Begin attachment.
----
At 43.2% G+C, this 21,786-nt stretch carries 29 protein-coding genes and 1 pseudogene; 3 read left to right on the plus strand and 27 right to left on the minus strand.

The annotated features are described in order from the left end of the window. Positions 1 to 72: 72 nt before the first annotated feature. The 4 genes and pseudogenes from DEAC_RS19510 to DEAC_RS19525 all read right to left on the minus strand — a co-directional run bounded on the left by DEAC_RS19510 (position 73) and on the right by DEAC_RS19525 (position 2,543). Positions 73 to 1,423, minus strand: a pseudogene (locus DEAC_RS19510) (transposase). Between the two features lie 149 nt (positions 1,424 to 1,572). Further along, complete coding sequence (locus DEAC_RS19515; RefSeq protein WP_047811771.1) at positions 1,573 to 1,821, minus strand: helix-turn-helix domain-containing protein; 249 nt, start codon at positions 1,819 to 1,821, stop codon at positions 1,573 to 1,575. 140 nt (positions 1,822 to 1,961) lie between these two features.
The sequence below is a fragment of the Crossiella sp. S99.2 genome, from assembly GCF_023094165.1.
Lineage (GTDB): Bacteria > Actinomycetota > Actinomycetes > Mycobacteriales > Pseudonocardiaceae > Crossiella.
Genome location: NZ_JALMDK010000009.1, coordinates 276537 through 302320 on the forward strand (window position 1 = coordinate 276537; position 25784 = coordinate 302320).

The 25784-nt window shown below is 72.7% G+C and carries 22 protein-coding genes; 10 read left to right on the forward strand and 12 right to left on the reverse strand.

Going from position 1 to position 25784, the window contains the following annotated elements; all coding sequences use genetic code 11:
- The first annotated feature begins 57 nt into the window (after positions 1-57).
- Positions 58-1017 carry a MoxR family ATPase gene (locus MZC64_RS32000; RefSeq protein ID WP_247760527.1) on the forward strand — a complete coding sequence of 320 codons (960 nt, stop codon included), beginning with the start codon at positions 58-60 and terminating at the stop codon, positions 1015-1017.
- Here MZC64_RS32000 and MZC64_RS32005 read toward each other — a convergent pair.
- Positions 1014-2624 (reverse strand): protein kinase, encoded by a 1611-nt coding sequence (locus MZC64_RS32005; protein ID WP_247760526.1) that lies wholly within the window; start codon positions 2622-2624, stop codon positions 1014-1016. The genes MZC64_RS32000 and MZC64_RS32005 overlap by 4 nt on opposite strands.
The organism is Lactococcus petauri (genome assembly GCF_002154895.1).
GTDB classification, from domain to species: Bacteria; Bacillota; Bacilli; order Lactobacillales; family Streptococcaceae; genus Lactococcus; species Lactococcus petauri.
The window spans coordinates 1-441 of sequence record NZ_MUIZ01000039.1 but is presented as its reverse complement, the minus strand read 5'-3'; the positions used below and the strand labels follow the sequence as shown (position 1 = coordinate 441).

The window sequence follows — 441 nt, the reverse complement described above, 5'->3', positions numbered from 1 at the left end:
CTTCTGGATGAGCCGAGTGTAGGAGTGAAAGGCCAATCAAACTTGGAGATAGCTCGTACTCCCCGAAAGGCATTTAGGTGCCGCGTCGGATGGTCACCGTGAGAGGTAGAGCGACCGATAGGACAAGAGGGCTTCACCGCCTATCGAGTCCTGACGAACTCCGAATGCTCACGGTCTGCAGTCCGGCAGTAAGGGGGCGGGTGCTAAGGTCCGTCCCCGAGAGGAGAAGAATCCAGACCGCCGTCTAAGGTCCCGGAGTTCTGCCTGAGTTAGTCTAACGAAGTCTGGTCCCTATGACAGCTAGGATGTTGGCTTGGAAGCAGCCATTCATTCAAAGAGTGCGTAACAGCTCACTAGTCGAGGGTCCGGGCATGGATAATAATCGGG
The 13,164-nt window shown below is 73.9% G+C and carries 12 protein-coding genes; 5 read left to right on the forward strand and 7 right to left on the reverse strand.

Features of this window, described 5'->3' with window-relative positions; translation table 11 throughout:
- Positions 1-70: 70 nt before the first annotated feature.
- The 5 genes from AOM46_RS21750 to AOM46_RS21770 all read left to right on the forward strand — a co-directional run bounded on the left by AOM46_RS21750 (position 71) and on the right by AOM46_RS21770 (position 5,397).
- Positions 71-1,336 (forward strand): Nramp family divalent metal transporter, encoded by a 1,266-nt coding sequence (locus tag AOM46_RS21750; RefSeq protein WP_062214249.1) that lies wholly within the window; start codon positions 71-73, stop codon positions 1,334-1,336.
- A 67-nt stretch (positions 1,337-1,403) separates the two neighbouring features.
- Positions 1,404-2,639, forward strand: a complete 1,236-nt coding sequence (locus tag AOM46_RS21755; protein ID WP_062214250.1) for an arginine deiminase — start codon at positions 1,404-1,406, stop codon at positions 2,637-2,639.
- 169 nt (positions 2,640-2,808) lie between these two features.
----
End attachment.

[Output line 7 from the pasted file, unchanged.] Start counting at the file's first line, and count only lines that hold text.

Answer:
Going from position 1 to position 25784, the window contains the following annotated elements; all coding sequences use genetic code 11: